JAMESTOWN – State representatives in Jamestown are calling on New York Governor Andrew Cuomo to support teacher-based education and refrain from relying on distance learning.
In a letter to the Governor, Senator George Borrello and Assemblyman Andy Goodell, reaffirmed their support for teacher-based classroom education and expressed their concern over the governor’s call to “reimagine” education based on a greater reliance on computers and distance learning.
Cuomo announced a partnership with Bill Gates, the founder of Microsoft computer systems, to advance this technology-based initiative.
“While such a partnership may help multi-billionaire Bill Gates earn even more money at the expense of New York taxpayers, it is not necessarily good for our students,” said Senator Borrello.
“Online learning simply does not compare to the quality of the education provided directly to students by highly capable and dedicated teachers and staff,” furthered Borrello. “Technology is a valuable educational tool, but it is best used as a supplement and not a replacement for in-person teaching.”
“Nothing beats the learning that occurs when great teachers provide personal attention and guidance to their students,” said Assemblyman Goodell. “Personal attention is especially important for special needs students. Intensive teaching and instruction is critical for any meaningful learning or educational progress to occur.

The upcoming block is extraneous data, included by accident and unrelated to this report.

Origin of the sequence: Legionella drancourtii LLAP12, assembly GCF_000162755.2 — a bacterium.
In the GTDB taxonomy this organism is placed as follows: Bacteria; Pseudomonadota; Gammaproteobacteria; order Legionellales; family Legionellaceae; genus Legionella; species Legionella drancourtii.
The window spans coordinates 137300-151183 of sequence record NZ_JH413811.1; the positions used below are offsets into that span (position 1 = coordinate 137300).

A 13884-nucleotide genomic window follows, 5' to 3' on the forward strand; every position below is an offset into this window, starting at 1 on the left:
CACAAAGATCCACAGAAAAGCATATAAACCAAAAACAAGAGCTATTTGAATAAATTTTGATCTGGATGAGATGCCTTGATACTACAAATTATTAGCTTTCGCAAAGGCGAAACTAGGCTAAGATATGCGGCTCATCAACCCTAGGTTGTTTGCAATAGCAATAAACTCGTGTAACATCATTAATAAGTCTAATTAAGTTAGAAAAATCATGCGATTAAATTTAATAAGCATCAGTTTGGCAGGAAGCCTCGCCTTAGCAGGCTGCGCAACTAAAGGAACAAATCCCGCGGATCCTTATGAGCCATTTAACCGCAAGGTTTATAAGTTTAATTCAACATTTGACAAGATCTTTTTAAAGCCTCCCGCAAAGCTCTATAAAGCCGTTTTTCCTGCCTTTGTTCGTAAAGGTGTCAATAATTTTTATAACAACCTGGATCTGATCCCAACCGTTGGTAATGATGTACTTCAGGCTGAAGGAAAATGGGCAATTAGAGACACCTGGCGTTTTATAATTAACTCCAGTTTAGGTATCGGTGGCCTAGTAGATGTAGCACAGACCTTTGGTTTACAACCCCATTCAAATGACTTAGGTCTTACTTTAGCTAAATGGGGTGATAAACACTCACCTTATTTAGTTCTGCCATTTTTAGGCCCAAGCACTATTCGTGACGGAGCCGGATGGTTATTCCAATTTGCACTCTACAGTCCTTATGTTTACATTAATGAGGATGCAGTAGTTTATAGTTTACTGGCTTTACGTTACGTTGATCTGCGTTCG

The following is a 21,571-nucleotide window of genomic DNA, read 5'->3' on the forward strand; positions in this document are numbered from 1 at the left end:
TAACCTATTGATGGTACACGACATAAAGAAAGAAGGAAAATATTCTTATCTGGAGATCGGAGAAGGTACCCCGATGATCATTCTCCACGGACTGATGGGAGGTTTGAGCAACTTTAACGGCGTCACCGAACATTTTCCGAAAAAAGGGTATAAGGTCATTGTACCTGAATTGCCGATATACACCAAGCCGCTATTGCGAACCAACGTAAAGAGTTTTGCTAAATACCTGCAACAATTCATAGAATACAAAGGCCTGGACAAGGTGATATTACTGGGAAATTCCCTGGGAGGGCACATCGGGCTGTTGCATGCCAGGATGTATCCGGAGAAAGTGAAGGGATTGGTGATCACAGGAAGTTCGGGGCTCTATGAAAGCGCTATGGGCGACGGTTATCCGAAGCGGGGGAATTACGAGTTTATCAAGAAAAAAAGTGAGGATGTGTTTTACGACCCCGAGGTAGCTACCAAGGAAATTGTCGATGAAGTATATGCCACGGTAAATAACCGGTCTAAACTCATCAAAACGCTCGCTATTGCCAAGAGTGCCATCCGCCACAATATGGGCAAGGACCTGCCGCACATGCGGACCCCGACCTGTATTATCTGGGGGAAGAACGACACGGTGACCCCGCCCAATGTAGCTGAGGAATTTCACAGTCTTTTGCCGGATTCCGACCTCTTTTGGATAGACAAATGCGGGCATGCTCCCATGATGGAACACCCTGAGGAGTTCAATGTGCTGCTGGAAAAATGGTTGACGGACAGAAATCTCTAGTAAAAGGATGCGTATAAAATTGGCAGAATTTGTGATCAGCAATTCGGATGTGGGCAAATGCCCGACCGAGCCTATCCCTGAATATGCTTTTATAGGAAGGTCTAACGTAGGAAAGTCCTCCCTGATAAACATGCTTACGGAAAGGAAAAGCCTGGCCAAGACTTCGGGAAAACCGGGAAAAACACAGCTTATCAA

“Many parents of special needs students are seeing their children’s hard-won educational and social gains falter as their prolonged absence from school continues. For these students, it is essential that they return to personalized instruction as soon as possible,” continued Goodell.
“The teachers and administrators I’ve spoken with are gravely concerned about the negative impact of the shutdown on students’ educational progress and retention. Ambitious lesson plans and new concepts had to be shelved as schools were forced to adapt quickly to a remote learning program,” said Senator Borrello.
Senator Borrello noted that research on the effectiveness of online learning at the K-12 grade levels has consistently found it is less effective in furthering student learning and success.
The gap is even more pronounced among lower-performing students, who do significantly worse in online courses than in a traditional classroom setting.
The legislators also underscored the dangers of a continuing shutdown on at-risk students.
“Superintendents across my district have reported that once schools were closed, some children effectively ‘dropped off the map’ and were unreachable by email, phone or other means. For these children, their education effectively stopped at that point and concerns about their safety and welfare increased,” said Senator Borrello. “The reality is that school is the safest place in the lives of many young people.”
They stressed the important socialization role that schools perform which “promotes the importance of being an active part of a community.”
They also noted that rural districts are particularly disadvantaged when it comes to online learning as the lack of devices in many smaller rural school districts as well as the lack of broadband access in the homes of many students are stumbling blocks to online lessons and assignments.
Senator Borrello and Assemblyman Goodell concluded their letter by urging the Governor to resist movement towards a remote learning model and to return students to the classroom this fall.